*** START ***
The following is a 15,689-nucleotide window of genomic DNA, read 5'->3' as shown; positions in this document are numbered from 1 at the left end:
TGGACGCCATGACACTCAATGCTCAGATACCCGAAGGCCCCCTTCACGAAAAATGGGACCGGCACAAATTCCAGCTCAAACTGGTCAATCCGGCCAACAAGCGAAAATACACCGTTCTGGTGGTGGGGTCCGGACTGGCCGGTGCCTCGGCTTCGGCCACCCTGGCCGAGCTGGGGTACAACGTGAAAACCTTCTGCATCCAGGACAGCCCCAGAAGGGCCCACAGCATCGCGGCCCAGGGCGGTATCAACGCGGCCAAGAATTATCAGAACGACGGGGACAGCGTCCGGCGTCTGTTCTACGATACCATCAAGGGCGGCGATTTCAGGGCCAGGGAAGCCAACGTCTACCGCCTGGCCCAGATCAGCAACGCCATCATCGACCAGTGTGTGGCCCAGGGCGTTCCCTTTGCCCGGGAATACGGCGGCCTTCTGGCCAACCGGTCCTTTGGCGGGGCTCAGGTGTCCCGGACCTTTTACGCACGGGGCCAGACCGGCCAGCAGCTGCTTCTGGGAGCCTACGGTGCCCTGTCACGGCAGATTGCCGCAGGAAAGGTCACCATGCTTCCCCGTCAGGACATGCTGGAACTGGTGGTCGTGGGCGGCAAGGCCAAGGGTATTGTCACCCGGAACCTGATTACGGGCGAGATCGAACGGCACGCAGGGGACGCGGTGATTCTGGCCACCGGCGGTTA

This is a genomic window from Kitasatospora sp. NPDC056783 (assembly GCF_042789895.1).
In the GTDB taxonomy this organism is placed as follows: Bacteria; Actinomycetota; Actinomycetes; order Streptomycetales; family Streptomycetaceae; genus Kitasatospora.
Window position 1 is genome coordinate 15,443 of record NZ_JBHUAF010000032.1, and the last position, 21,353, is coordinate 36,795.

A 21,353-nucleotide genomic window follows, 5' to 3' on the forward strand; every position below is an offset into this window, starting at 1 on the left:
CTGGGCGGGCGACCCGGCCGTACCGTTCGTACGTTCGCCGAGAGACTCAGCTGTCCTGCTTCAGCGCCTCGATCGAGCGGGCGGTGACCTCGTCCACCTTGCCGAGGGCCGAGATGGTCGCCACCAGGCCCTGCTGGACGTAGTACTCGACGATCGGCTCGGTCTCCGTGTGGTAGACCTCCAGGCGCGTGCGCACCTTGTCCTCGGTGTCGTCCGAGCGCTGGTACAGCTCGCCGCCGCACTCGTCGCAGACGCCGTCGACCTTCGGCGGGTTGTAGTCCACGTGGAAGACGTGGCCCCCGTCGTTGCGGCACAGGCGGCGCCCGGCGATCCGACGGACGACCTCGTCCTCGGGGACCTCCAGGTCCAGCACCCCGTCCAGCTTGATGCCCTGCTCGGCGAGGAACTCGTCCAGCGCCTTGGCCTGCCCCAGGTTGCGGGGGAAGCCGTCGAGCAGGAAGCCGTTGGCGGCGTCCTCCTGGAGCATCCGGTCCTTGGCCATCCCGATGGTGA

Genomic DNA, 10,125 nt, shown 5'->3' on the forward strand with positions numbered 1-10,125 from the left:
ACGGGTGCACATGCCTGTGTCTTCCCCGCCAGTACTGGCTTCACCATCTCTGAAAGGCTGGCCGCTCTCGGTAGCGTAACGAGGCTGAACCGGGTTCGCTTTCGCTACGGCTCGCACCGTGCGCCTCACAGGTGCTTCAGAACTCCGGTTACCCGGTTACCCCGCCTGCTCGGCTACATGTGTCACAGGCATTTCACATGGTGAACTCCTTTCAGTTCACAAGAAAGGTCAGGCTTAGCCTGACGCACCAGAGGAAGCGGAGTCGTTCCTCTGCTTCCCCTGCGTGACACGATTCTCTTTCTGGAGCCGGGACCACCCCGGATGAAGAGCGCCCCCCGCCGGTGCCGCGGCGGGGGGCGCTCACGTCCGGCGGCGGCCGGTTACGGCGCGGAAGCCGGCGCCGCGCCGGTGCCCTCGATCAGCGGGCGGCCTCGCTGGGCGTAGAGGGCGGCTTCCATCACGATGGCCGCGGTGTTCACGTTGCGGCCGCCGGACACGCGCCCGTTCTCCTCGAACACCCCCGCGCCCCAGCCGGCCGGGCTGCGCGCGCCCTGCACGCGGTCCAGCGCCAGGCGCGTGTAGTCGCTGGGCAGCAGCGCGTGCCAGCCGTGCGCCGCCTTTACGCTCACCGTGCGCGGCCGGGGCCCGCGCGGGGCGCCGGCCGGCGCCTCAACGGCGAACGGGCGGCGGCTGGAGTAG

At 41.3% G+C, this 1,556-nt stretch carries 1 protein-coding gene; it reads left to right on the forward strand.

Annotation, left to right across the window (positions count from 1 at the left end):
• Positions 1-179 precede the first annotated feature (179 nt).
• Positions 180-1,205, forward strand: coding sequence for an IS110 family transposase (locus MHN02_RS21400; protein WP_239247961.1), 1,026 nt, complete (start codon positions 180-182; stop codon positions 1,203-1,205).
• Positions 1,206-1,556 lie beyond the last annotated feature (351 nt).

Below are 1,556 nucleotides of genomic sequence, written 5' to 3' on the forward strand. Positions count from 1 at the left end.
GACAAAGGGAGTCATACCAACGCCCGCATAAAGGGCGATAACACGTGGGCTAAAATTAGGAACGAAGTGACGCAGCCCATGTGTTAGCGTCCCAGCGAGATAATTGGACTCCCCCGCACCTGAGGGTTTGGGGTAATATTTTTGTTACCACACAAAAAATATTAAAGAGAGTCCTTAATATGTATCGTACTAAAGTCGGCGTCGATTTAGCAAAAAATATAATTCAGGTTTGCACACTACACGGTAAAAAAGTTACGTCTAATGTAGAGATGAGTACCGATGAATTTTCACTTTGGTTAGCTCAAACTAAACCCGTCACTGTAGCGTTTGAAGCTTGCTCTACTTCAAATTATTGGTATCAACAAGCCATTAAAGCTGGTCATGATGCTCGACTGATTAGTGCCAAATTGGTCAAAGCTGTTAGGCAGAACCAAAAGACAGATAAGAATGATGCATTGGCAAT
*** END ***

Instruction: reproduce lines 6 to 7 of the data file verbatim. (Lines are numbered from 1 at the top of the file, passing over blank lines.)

A 21,353-nucleotide genomic window follows, 5' to 3' on the forward strand; every position below is an offset into this window, starting at 1 on the left:
CTGGGCGGGCGACCCGGCCGTACCGTTCGTACGTTCGCCGAGAGACTCAGCTGTCCTGCTTCAGCGCCTCGATCGAGCGGGCGGTGACCTCGTCCACCTTGCCGAGGGCCGAGATGGTCGCCACCAGGCCCTGCTGGACGTAGTACTCGACGATCGGCTCGGTCTCCGTGTGGTAGACCTCCAGGCGCGTGCGCACCTTGTCCTCGGTGTCGTCCGAGCGCTGGTACAGCTCGCCGCCGCACTCGTCGCAGACGCCGTCGACCTTCGGCGGGTTGTAGTCCACGTGGAAGACGTGGCCCCCGTCGTTGCGGCACAGGCGGCGCCCGGCGATCCGACGGACGACCTCGTCCTCGGGGACCTCCAGGTCCAGCACCCCGTCCAGCTTGATGCCCTGCTCGGCGAGGAACTCGTCCAGCGCCTTGGCCTGCCCCAGGTTGCGGGGGAAGCCGTCGAGCAGGAAGCCGTTGGCGGCGTCCTCCTGGAGCATCCGGTCCTTGGCCATCCCGATGGTGA